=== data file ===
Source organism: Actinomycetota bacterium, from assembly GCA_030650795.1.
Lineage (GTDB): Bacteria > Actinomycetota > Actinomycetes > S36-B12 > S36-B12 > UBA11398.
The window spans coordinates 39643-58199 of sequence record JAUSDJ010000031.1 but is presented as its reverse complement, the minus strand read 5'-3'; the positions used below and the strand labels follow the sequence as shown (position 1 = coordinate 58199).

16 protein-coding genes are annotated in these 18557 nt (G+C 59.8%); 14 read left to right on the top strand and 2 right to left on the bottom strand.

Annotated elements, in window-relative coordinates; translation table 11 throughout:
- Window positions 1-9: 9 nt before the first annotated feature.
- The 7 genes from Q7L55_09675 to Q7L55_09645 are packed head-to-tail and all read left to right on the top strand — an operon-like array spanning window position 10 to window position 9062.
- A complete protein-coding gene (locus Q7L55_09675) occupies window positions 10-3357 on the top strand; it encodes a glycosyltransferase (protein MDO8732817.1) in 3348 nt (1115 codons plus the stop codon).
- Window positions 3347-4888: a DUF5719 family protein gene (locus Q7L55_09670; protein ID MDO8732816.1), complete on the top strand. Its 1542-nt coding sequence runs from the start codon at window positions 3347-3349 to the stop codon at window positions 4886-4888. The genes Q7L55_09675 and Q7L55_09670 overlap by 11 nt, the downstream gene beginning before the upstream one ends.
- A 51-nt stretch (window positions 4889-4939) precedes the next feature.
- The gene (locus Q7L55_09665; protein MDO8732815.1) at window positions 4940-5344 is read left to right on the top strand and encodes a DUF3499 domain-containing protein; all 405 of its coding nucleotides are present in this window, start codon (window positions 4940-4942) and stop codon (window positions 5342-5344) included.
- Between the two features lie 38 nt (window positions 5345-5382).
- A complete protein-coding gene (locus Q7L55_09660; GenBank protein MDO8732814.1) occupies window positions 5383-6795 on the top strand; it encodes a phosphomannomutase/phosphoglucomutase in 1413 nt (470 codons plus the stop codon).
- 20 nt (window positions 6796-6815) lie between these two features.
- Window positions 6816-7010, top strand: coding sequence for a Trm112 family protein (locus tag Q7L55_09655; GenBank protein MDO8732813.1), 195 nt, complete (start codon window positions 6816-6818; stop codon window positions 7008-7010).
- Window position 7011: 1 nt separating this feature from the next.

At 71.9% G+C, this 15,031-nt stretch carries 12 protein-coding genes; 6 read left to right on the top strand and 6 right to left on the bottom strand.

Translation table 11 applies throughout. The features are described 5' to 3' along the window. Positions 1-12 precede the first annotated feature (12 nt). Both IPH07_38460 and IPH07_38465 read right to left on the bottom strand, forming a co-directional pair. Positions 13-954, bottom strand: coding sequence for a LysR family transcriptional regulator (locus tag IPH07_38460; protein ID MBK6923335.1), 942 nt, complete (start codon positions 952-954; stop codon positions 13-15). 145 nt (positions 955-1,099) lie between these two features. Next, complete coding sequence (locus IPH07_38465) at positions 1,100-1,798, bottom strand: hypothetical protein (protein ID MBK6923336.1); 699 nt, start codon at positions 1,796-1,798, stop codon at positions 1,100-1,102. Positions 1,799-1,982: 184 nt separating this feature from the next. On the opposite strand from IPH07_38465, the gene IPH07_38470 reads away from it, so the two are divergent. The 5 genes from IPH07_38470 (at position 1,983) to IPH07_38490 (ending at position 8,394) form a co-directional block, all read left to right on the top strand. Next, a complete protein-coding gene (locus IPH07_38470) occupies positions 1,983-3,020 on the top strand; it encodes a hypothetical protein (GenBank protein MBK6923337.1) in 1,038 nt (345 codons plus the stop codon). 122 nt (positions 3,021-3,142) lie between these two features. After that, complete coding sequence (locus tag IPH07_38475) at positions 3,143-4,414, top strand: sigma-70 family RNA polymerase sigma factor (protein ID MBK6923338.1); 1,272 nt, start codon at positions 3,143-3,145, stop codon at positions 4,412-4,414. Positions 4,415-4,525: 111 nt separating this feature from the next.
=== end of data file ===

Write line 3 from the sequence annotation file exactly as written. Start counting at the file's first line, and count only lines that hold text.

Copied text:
The window spans coordinates 39643-58199 of sequence record JAUSDJ010000031.1 but is presented as its reverse complement, the minus strand read 5'-3'; the positions used below and the strand labels follow the sequence as shown (position 1 = coordinate 58199).